Out of all the tests which were done, the only positive test was the urine test, although the person was tested immediately after cannabis exposure. Herrmann, one of the researchers who performed the study, concluded that it’s only possible to get a positive drug test result from passive smoke inhalation under extreme conditions. The positive results were noted in cases where people were exposed to secondhand cannabis smoke in unventilated rooms for a longer period of time, and the drug testing was done immediately after exposure, or after a 30-minute window of exposure.
Before taking a cannabis test at work, avoid being in unventilated rooms where you’d inhale passive smoke to minimize all risks of getting a positive result.
Secondhand Cannabis Smoke and Other Health Risks
Passive smoke exposure won’t get you high, but you can still experience other health risks if you stay in an unventilated room where weed is smoked. The research is limited since scientists are mostly focusing on researching how direct consumption of cannabis affects users, but it isn’t non-existing.
According to research, secondhand exposure to cannabis smoke while sitting in an unventilated room may result in the following-short term effects:
- Increased heart rate;
- Performance impairment;
- Cognitive impairment (which is why people who’ve been exposed to large amounts of cannabis smoke shouldn’t drive if they feel like they’re impaired).
In the long run, secondhand cannabis exposure may also affect the function of the blood vessels and the effects of the exposure may even last longer than secondhand tobacco smoke. (Xiaoyin Wang et al, 2016)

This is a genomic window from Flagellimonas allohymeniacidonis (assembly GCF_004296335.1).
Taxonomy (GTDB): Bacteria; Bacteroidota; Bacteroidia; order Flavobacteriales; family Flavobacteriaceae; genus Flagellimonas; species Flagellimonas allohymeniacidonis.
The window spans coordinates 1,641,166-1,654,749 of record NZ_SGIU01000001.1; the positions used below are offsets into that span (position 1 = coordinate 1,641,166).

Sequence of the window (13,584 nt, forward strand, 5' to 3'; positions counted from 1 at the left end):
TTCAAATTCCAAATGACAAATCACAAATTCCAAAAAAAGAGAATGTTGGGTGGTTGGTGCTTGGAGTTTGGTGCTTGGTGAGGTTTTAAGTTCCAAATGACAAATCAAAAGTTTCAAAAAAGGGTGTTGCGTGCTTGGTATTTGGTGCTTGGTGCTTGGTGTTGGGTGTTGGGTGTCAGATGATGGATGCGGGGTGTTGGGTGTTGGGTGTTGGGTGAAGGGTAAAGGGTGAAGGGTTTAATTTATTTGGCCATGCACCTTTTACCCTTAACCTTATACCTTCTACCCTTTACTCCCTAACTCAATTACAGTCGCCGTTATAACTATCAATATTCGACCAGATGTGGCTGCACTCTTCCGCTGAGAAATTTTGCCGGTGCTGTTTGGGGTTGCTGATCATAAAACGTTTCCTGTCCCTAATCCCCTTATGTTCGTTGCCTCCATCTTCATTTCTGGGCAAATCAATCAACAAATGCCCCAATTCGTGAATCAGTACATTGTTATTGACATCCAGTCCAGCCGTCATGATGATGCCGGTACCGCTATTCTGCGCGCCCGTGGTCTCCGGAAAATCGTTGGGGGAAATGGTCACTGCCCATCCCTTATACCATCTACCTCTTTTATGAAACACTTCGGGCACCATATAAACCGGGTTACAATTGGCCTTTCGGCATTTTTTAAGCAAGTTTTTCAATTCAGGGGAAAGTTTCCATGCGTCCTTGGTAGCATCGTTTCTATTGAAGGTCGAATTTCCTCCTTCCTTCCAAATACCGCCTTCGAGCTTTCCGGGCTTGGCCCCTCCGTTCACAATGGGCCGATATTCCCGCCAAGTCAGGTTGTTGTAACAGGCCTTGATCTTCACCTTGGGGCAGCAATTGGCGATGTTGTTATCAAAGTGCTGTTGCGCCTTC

Moreover, long-term secondhand cannabis exposure may affect lung health by irritating the lungs and throat since cannabis smoke contains harmful chemicals and tar same as tobacco smoke. Some researchers are even focusing on finding out whether long-term exposure to cannabis smoke increases the chances of developing lung disease or lung cancer. (Donald P Tashkin et al, 2013)
To ensure that nonsmokers don’t experience these potential side effects, it’s best to regularly ventilate the room where marijuana is smoked, especially if you’re smoking weed multiple times a day.
Final Thoughts on Testing Positive for THC From Secondhand Marijuana Smoke
Even though marijuana is widely used as both a recreational and a medicinal drug, exposure to secondhand cannabis smoke may result in unwanted effects. From coughing to experiencing slight cognitive and performance impairment, and even increased heart rate, passive exposure to marijuana smoke leaves a lot of people fearful.
While cannabis smoke may lead to the above-mentioned side effects, one thing it can’t produce is a psychoactive high and a positive drug test. Therefore, nonsmokers shouldn’t fear testing positive at their mandatory drug test at work, because that’s highly unlikely.
However, if you’d like to prevent even the most minimal side effects of passive cannabis smoke exposure, make sure you stay in a ventilated room or somewhere close to the windows if there are cannabis smokers present in the room.
Wang, X., Derakhshandeh, R., Liu, J., Narayan, S., Nabavizadeh, P., Le, S., Danforth, O. M., Pinnamaneni, K., Rodriguez, H. J., Luu, E., Sievers, R. E., Schick, S. F., Glantz, S. A., & Springer, M. L. (2016). One Minute of Marijuana Secondhand Smoke Exposure Substantially Impairs Vascular Endothelial Function. Journal of the American Heart Association, 5(8), e003858. https://doi.org/10.1161/JAHA.116.003858
Tashkin D. P. (2013). Effects of marijuana smoking on the lung. Annals of the American Thoracic Society, 10(3), 239–247. https://doi.org/10.1513/AnnalsATS.201212-127FR